Physicians for Human Rights- Israel

Physicians for Human Rights- Israel

KOLOT – Voices of Hope, Post-October 7 Series
Physicians for Human Rights – Israel


Partners for Progressive Israel launched our “Kolot: Voices of Hope” series in 2018. We realized at the time that, while those “in the know” were aware of the remarkable Israelis and Palestinians, Jews and Arabs, standing up, in a hostile political environment, for values of peace, social justice, human and civil rights, and democracy, their activities were rarely being noticed or covered by American mainstream media outlets. “Kolot” seeks to help remedy that situation.

In recent weeks, we’ve been sharing updates on the important efforts being made since the horrific events of October 7 by many of the organizations featured in “Kolot”. We’ve checked in with Women Wage PeaceCombatants for Peace, and the Hagar multicultural/bilingual school. Today we look at the recent activity of Physicians for Human Rights Israel (PHRI), an organization we first featured in September 2020, during the height of the pandemic.

In the immediate aftermath of October 7, PHRI launched an Emergency Response, which included providing medical aid for the Israeli communities and their survivors that were evacuated away from the Gaza border, as well as for Thai workers similarly evacuated.

Utilizing their communication channels with Gazan health officials, PHRI also lent support to the Israeli hostages by providing a list of the medications they required as well as information about those believed to have been seriously injured and in need of medical care. PHRI has made clear that hostage taking is prohibited as a war crime, that the hostages should be unconditionally released, and that, at minimum, there was an obligation to make sure of their well-being during captivity.

Guided by a universal concern for all civilians, medical personnel, and health facilities, PHRI has also been a leading voice warning against the impact of Israeli military operations. PHRI saw the unfolding humanitarian crisis in Gaza early on, and has been endorsing a ceasefire and release of hostages since November while condemning indiscriminate Israeli bombing.

PHRI has been a regular part of other ceasefire calls issued jointly by Israel-based civil society and human rights organizations (many of which have been featured in the Kolot series), which have also included a demand for the “unfettered entry and delivery of humanitarian aid throughout Gaza”.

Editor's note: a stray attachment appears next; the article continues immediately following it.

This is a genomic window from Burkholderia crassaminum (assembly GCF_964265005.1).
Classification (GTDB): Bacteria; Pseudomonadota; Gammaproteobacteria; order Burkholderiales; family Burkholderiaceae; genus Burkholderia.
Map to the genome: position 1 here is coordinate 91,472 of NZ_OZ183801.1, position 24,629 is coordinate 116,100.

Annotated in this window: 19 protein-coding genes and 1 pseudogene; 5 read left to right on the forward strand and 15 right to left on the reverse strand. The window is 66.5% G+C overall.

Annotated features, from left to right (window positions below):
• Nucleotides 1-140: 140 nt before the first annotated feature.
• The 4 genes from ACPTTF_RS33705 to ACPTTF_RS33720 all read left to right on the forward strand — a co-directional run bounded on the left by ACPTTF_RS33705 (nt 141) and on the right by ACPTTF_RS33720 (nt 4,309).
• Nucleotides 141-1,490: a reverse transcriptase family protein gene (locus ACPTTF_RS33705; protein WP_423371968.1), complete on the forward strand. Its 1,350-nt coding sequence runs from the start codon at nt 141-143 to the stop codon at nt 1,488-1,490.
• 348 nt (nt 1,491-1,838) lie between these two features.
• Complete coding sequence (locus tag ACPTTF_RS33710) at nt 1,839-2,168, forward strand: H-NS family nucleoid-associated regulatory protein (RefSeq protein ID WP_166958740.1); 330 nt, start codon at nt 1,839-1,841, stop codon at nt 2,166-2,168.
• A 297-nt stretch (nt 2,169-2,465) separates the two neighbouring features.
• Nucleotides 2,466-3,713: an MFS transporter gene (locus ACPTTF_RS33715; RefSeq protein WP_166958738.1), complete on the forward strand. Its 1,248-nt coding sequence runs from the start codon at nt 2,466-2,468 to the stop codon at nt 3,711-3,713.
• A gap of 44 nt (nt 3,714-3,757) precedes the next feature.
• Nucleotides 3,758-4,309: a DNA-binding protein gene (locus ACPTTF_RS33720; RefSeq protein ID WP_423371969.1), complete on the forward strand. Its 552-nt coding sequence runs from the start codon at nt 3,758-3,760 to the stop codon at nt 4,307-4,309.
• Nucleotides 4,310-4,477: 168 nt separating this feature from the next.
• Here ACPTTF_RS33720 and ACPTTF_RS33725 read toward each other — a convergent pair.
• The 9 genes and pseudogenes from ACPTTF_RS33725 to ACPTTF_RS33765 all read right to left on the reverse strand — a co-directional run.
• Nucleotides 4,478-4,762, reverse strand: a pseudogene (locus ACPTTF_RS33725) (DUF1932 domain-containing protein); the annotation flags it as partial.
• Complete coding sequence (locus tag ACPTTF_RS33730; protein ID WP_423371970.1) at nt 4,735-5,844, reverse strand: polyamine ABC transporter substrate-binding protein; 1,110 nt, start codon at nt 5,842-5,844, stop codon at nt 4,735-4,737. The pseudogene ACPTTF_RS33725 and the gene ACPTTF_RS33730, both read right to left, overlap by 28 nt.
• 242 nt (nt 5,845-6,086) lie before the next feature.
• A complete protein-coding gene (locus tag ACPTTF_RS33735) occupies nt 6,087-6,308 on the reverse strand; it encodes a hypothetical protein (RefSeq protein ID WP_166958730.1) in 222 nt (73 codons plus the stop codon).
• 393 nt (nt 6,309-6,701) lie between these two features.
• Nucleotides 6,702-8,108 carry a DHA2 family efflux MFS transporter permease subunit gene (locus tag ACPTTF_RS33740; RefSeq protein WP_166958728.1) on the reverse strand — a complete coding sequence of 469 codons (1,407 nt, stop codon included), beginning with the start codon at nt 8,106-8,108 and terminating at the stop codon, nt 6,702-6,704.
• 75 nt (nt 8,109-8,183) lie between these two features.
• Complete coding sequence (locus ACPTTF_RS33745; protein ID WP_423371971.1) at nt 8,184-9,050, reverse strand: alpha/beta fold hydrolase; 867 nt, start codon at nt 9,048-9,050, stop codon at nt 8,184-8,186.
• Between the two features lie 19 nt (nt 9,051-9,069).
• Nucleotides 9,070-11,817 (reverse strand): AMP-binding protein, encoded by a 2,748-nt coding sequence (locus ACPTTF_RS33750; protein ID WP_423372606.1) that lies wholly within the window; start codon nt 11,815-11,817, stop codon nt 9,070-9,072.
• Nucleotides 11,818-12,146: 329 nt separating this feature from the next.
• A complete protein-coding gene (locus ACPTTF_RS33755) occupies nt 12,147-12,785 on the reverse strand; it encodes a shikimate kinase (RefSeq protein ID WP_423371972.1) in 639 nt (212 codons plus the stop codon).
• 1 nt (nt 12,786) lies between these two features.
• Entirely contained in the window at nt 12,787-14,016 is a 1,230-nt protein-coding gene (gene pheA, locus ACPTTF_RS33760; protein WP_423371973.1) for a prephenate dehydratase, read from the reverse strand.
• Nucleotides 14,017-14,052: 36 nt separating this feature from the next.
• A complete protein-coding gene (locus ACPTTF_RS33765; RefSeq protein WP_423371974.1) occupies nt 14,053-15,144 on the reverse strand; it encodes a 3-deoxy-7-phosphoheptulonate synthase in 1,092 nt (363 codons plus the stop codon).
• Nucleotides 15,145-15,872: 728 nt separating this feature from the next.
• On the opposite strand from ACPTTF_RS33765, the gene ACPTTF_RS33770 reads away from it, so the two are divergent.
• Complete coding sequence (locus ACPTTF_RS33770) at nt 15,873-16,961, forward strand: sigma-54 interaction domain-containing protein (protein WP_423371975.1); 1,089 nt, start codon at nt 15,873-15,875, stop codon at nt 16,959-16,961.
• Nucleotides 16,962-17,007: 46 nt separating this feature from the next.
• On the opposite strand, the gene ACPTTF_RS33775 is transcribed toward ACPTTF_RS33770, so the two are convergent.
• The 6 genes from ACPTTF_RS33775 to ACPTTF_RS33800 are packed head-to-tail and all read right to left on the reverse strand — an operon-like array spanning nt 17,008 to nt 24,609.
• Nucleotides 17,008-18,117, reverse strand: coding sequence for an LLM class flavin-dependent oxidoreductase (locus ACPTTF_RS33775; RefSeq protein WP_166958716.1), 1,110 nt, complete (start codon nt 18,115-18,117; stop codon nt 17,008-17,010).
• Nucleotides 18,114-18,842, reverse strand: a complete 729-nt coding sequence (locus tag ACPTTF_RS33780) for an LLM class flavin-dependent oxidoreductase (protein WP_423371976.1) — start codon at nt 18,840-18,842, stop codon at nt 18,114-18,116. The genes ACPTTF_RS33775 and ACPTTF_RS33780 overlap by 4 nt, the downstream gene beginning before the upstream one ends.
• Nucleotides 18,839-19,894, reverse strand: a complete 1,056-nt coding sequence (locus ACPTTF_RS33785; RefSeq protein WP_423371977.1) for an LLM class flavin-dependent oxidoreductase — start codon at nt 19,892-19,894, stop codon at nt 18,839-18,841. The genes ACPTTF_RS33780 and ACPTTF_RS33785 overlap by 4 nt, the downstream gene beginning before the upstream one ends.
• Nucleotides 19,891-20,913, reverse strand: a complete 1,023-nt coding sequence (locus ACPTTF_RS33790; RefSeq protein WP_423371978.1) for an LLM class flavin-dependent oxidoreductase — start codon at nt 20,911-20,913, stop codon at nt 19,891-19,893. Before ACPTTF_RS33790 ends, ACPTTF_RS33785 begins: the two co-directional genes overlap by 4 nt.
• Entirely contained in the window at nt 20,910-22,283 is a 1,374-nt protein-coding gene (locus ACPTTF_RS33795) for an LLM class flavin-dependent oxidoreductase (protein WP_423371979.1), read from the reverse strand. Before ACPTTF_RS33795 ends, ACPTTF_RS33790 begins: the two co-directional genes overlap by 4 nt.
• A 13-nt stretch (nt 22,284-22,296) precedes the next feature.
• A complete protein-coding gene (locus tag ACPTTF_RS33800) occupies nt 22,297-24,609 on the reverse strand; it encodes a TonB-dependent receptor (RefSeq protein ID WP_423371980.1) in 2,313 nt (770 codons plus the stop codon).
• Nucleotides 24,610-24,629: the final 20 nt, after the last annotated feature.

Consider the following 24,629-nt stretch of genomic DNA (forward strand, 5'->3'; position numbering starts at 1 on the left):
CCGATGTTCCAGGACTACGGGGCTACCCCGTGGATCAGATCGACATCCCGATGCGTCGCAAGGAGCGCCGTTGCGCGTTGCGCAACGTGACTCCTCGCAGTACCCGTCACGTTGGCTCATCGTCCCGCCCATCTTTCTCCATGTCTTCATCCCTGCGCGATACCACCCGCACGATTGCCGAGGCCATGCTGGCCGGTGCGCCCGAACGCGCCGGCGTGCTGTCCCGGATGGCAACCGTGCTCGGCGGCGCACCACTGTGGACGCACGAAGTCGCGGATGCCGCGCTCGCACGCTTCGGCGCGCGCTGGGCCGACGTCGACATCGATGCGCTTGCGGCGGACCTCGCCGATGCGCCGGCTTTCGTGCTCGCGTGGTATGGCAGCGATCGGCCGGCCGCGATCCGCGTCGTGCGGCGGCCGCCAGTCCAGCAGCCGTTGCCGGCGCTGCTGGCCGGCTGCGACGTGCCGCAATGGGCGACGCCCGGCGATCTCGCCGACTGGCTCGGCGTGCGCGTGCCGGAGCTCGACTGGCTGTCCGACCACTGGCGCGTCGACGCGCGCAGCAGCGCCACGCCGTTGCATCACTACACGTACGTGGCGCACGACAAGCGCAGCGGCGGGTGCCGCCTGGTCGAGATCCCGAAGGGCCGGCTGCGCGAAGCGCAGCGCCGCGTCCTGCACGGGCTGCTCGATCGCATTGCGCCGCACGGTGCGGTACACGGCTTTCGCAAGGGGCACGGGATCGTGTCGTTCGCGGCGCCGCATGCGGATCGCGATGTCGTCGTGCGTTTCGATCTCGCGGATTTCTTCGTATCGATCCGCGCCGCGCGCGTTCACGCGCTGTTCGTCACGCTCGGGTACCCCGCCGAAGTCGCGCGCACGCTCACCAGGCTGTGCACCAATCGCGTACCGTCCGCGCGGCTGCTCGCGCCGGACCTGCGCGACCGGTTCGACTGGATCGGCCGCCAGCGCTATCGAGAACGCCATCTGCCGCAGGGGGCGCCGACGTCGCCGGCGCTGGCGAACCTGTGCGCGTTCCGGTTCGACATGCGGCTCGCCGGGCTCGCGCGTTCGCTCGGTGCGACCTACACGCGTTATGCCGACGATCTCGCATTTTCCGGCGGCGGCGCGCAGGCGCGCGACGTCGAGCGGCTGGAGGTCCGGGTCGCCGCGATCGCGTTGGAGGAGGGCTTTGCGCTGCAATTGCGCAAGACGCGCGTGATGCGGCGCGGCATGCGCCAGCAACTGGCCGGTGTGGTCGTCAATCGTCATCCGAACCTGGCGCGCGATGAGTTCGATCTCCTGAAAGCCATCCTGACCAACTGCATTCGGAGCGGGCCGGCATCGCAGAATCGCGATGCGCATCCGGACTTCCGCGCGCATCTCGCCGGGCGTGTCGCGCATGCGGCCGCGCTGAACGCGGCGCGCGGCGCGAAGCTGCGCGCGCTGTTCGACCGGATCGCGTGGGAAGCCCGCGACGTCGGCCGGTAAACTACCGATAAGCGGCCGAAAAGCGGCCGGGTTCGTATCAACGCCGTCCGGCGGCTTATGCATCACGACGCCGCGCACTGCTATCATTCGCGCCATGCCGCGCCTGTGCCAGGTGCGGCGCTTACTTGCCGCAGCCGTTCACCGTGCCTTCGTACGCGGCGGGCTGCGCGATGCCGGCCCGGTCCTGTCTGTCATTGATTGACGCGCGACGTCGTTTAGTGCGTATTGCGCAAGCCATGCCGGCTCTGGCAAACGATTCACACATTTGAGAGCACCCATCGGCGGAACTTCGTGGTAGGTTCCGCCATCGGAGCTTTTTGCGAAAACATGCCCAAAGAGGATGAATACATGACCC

PHRI has consistently stated that deliberate harm to innocent civilians is illegal and immoral. This, of course, applies to Hamas’ actions on October 7, which PHRI described as a war crime that included incidents of sexual and gender-based violence, as well as to Israel’s policy of keeping aid crossings into Gaza closed, since this amounts to a policy of promoting starvation among Gaza’s inhabitants.

In its advocacy work, PHRI has also been paying particular attention to and highlighting the dangers to Gaza’s healthcare system. In November, it issued an important position paper on “The Harming of Medical Personnel and Facilities” and in February on “The Destruction of Gaza’s Healthcare Infrastructure During Israel’s Military Offensive“. In November, after dozens of Israeli physicians had published a letter calling on Israel’s army to completely destroy hospitals in Gaza, calling them “hornet nests” for terrorism, PHRI quickly organized a counter-letter undersigned by a wide array of doctors and healthcare professionals, which read in part: “The citizens of Israel can and must be protected through various means. Annihilating civilians in Gaza is not one of them.”

While maintaining a focus on Gaza, PHRI has also kept its eyes on the deteriorating situation on the West Bank, where escalating expulsions, land expropriations, and settler and army violence since October 7 constitute a clear detriment to both physical and psychological health. To document these developments, PHRI issued a report in late March, “The Consequences of Settler Violence and Forced Displacement on the Health and Wellbeing of Palestinian Communities in Area C”.

This past Sunday, May 5, we were honored to host Lee Caspi, Director of Resource Development at PHRI, as a panelist at the opening session of our virtual Israel-Palestine Symposium. The Symposium continues on May 19, June 2, and June 23 (full details here.)

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